Just over a week ago, I came across this posting on the 37Signals blog that discusses some of the resources they used to populate testing databases for their new product, Highrise. Given that this product is a contact manager, they wanted contact names with details... and lots of 'em. In the comments to that post, "Jes" mentioned yet another resource -- the "Fake Name Generator" web site. He mentioned that you get full contact details for a fake identity and that you could get up to 20,000 for free. Hmm.
This interested me because I always like getting hold of useful data to tinker with on side projects. One of my passions in development is for data visualization, or "infoporn," so the more data to look at, the better. I've downloaded data that includes the Netflix Prize data set, the Enron internal emails released by FERC, and geo-coded zipcode lists. You never know what might be useful, right?
But now you're thinking... "if those contacts are fake, then why would they be interesting?"
The reason is that the person/people behind the Fake Name Generator have gone out of their way to make it credible-looking fake data. For example,
- The cities match the states.
- The zip codes match the cities.
- The area codes (mostly) match the zip codes (I found a Bakersfield area code with an LA zip code).
- The names are more than just random letters and resemble names you'd find in any US-based list of contacts.
Having a set of data like this greatly improves the testing of code that works with contact details. Who among us developers hasn't created fake records for "Donald Duck", "John Smith", and "Joe Blow"?
My understanding is that the data is created from various legitimate sources, but the values across columns are randomized -- so that someone's real first name is used with someone else's last name, someone else's address, someone else's city, and so on. A few searches turn up other discussions of this data, including a set of contacts uploaded to Swivel.
The data is provided free for up to 20,000 fake identities, provided that you're willing to wait up to a week to download your data. If you need it sooner, you pay $10US to expedite the process.
A few other cool things about this service:
- You can specify which columns you'd like in your data, including credit card numbers (fake - but numerically valid), SSN/National ID numbers (also fake - but numerically valid), and gender.
- Email addresses use domains from various temporary email services (mailinator.com, mytrashmail.com, etc). Again, they validate but aren't useful as anything other than test data.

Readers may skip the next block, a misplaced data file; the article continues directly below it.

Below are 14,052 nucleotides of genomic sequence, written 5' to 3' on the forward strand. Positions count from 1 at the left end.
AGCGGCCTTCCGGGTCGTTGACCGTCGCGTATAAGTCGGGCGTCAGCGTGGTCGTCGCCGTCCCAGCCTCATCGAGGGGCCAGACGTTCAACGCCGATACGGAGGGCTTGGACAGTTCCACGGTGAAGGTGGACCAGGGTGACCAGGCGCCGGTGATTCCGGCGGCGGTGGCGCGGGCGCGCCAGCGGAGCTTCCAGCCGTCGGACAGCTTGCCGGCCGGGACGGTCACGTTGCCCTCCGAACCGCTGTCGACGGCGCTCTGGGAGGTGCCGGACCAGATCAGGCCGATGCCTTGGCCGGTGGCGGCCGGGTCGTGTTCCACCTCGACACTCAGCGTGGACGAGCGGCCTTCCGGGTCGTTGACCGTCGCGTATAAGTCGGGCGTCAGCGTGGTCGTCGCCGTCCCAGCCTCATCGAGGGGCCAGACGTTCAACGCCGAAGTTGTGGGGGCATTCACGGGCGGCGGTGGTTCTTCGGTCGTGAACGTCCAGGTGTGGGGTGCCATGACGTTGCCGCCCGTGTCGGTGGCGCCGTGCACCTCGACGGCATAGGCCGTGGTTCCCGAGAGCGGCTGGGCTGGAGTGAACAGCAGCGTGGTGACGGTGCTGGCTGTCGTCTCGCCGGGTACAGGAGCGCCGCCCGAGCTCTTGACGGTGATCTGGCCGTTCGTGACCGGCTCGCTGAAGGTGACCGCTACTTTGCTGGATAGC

- You can get the data in various formats, including HTML, Excel XLS, SQL script, or delimited text files.
- You can specify the countries and name types for your data... so if you need some data that includes Swiss addresses and Hispanic name sets, you could request it.
I also found the data to be reasonably well distributed, at least in the US-centric set of data I received. For example, across 20,000 contacts, I found:
- The bulk of addresses were in California, Texas, and New York. The fewest were in Wyoming, Delaware, and New Hampshire. I had one record whose state was 'NN' -- ??
- Most surnames started with the letters M, S, and B. The letters with fewest surnames were X, Q, and U.
- The zipcode with the largest set of contacts was 90017 (Los Angeles), but the Area Code with the most contacts was 703 (Virginia). As I dug in further, it seemed somewhat logical because the LA area has numerous area codes spread across it.
- Social security numbers had starting numbers that were evenly distributed from 0 to 6 (2500-3500 each), with just 700 of them beginning with the number 7. There were none that started with the number 8 or 9. I learned on this CodeProject article that SSNs beginning with 9 are reserved for special government use (Witness Protection, I'm sure... hah!), but I'm not sure why there were none starting with an 8.
Anyway, I've been impressed. It's an interesting service and seems worth bookmarking/tagging the site for later... you never know when you'll need a bunch of bogus (but real looking!) data.
Note: I've got no affiliation with this site whatsoever, aside from requesting a set of 20K fake identities and getting an email with download details a week later.